Page Banner

United States Department of Agriculture

Agricultural Research Service

Research Project: New Technologies for the Dissection of Complex Phenotypic Traits in Lepidoptera

Location: Corn Insects and Crop Genetics Research

2011 Annual Report

1a.Objectives (from AD-416)
Our first objective is to use "Next-Generation" Sequencing (NGS) on the Illumina Genome Analyzer II for ultra-deep sequencing of midgut transcripts, and detect changes in quantity and structure (mutational- and splicosomal-level) among transcripts from multiple full-sib Cry1Ab resistant and susceptible Ostrinia nubilalis larvae from backcross pedigrees. Our second objective is to describe expression differences between phenotypes, termed expression quantitative trait loci (eQTL), which co-segregate with phenotypic traits. Our third objective is to use single nucleotide polymorphisms (SNPs) within eQTL transcripts as markers for genotyping full-sibs within the same backcross pedigrees as used to define eQTL.

1b.Approach (from AD-416)
Control measures suppress populations of larval Lepidoptera, but applications present challenges for long-term sustainability. Phenotypic plasticity within populations can form differential response of multiple genes or gene pathways to common environments and control practices. Portions of quantitative phenotypic variation within populations is attributed to differential response at the transcriptional level. As a robust microarray alternative, we will use "Next-Generation" Sequencing (NGS) by the Illumina Genome Analyzer II for ultra-deep sequencing of midgut transcripts to detect changes in quantity and structure (mutational- and splicosomal-level) among transcripts from multiple full-sib Cry1Ab resistant and susceptible Ostrinia nubilalis larvae from backcross pedigrees. Constitutive expression level changes between phenotypes, termed expression quantative trait loci (eQTL), that co-segregate with phenotypic traits will be identified. Transcript levels of genes within a gene regulatory network co-segregate, such that validation of eQTL involvement in trait determination cannot use futher expression assays. Structural changes in eQTL transcripts will be used for single nucleotide polymorphism (SNP) marker development, and markers applied to genotyping full-sibs within the same backcross pedigrees (mentioned above). Subsequent QTL analyses will test for co-segregation of genomic loci for candiate eQTL with the larval phenotype. These procedures for lepidopteran transcriptome analysis by NGS technologies include protocols for contig assembly, gene annotation, and SNP and splice variant predictions. NGS data will have added value due to analysis of different larval phenotypes segregating in pedigrees, such that eQTL will be identified. NGS application also will be achieved through validation of eQTL via QTL mapping of associated SNP loci.

3.Progress Report

In this study, we used individuals from a colony of European corn borers that show an approximate 1400-fold increase in Cry1Ab toxin tolerance to model the inheritance of Bacillus thuringiensis (Bt) resistance traits. Comparative real-time polymerase chain reaction (RT-PCR) indicated that transcripts from the apn1 locus are suppressed approximately 146.2-fold within the midgut of Cry1Ab resistant compared to susceptible larvae. Despite a perfect correlation between apn1 transcript level and inheritance of Cry1Ab resistance, the apn1 locus segregated independently of corresponding apn1 transcription levels and suggests that modification of one or more trans-regulatory factors results in suppression of European corn borer apn1 gene transcription. This project aims to develop a pipeline for the evaluation of complex genetic traits through gene pathway analysis using "next-generation" sequencing (NGS) technologies to evaluate global gene expression changes, specifically using a method called RNA-seq. To date we have generated F1 progeny from a single-pair cross between a Cry1Ab resistant female and a susceptible male moth of the European corn borer. The resulting F1 progeny were used to establish 8 reciprocal backcrosses to the Cry1Ab resistant line, with the anticipation that an approximate 1:1 ratio of resistant to susceptible phenotypes will be recovered from each backcross family. These backcross progeny have been exposed to Cry1Ab toxin concentrations (500 ng cm-2) for 5 days, which allowed for differentiation of larval phenotypes (susceptible larvae remained as neonates and resistant larvae grew to early 3rd instar). Unfortunately, at the 500 ng cm-2 dose, approximately 90% of susceptible larvae did not survive past neonate when transferred to non-Bt toxin-containing diet. Repetition of the biphasic backcross pedigree setup and use of a 100 ng cm-2 exposure for 7 days allowed for both the differentiation of larval phenotypes. Additionally, this modified bioassay protocol allows for the recovery of susceptible 4th instar larvae following transfer to non-Bt toxin-containing diet. Midgut tissue has been dissected in both Cry1Ab resistant (n greater than or equal to 48) and Cry1Ab susceptible larvae (n greater than or equal to 37) from all 8 backcross pedigrees, and are currently stored at -80 degrees C prior to RNA extraction and mass sequencing of cDNA on the Illumina Genome Analyzer 2 (GA2). The project is related to the objective "Improve knowledge of the ecology, genetics, and behavior of corn pests such as corn borer, corn rootworm, and western bean cutworm in relation to pest abundance and insect resistance to transgenic corn" of the in-house project (3625-22000-017-00D). Progress was monitored with phone calls, emails, and a meeting in Ames, IA.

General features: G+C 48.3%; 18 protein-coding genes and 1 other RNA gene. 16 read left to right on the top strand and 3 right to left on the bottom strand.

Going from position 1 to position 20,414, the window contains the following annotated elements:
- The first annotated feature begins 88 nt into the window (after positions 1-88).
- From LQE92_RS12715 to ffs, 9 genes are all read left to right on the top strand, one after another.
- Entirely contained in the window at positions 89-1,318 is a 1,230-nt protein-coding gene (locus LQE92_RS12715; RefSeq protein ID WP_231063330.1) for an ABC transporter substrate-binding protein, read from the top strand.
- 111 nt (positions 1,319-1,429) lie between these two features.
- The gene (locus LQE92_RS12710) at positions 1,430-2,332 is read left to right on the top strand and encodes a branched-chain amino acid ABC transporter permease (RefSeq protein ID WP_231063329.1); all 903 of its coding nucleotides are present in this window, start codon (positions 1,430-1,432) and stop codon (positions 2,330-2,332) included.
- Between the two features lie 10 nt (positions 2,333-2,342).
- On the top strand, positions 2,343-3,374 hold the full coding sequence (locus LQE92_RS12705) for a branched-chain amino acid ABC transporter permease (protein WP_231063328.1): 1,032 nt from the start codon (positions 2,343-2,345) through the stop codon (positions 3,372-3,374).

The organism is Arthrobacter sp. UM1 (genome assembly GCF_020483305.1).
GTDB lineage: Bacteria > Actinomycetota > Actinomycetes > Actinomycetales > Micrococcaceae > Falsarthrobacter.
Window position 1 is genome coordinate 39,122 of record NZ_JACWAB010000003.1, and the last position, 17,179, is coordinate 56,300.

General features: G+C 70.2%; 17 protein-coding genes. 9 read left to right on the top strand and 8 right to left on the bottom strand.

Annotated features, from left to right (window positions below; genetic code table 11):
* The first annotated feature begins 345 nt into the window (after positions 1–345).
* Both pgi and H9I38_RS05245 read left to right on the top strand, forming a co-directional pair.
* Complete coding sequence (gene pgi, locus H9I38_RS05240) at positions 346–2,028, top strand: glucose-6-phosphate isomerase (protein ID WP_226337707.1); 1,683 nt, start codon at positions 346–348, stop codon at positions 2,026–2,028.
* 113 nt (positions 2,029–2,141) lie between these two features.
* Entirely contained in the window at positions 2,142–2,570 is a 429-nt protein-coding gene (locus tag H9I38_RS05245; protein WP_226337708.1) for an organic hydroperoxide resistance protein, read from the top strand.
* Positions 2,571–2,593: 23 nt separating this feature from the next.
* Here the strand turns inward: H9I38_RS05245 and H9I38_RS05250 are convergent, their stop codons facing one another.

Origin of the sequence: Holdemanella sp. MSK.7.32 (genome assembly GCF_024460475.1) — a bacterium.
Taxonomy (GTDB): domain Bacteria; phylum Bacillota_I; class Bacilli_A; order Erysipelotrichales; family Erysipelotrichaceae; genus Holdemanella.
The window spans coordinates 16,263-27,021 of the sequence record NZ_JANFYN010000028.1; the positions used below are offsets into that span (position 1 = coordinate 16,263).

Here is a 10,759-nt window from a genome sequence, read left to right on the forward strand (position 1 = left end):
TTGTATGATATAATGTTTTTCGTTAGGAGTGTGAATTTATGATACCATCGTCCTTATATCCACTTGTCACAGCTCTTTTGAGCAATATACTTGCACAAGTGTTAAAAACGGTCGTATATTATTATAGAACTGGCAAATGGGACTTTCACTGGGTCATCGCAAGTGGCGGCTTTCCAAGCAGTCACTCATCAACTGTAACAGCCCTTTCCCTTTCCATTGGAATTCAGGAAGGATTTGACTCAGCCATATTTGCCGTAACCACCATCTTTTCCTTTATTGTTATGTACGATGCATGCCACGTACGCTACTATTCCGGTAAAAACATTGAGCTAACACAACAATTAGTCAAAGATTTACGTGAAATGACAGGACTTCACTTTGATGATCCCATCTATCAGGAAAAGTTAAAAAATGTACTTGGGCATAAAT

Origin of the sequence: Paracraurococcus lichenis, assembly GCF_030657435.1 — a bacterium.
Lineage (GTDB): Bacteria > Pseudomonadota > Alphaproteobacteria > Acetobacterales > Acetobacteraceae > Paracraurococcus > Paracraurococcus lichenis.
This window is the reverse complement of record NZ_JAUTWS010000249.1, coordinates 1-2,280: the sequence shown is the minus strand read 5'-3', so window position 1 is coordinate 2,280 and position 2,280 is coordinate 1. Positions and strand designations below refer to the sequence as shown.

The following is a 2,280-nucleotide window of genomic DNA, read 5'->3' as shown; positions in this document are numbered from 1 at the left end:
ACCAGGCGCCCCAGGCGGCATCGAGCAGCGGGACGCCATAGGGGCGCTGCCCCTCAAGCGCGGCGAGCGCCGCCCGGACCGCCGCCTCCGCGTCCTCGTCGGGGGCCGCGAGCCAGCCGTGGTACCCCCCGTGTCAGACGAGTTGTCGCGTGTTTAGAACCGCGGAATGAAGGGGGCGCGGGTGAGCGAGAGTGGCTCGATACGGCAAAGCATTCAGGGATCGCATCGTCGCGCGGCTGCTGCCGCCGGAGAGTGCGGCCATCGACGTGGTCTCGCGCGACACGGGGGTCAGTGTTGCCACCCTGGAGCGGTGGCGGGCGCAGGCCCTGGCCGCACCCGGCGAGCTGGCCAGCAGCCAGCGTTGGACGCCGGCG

Last Modified: 4/19/2014
Footer Content Back to Top of Page